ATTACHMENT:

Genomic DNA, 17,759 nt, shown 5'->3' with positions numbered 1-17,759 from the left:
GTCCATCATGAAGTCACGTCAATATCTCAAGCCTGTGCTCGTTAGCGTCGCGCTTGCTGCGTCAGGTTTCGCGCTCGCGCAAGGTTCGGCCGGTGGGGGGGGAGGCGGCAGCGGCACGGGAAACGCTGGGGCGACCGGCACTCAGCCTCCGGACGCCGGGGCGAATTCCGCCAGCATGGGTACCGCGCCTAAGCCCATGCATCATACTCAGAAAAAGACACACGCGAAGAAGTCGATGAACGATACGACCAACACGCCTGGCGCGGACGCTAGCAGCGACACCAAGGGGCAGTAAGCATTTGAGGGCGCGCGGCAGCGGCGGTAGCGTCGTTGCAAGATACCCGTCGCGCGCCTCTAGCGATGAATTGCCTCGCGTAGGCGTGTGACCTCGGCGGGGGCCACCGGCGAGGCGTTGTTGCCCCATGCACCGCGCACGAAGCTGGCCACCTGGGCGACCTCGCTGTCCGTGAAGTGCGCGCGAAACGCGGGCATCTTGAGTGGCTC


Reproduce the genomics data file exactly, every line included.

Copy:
Genomic DNA, 17,759 nt, shown 5'->3' with positions numbered 1-17,759 from the left:
GTCCATCATGAAGTCACGTCAATATCTCAAGCCTGTGCTCGTTAGCGTCGCGCTTGCTGCGTCAGGTTTCGCGCTCGCGCAAGGTTCGGCCGGTGGGGGGGGAGGCGGCAGCGGCACGGGAAACGCTGGGGCGACCGGCACTCAGCCTCCGGACGCCGGGGCGAATTCCGCCAGCATGGGTACCGCGCCTAAGCCCATGCATCATACTCAGAAAAAGACACACGCGAAGAAGTCGATGAACGATACGACCAACACGCCTGGCGCGGACGCTAGCAGCGACACCAAGGGGCAGTAAGCATTTGAGGGCGCGCGGCAGCGGCGGTAGCGTCGTTGCAAGATACCCGTCGCGCGCCTCTAGCGATGAATTGCCTCGCGTAGGCGTGTGACCTCGGCGGGGGCCACCGGCGAGGCGTTGTTGCCCCATGCACCGCGCACGAAGCTGGCCACCTGGGCGACCTCGCTGTCCGTGAAGTGCGCGCGAAACGCGGGCATCTTGAGTGGCTC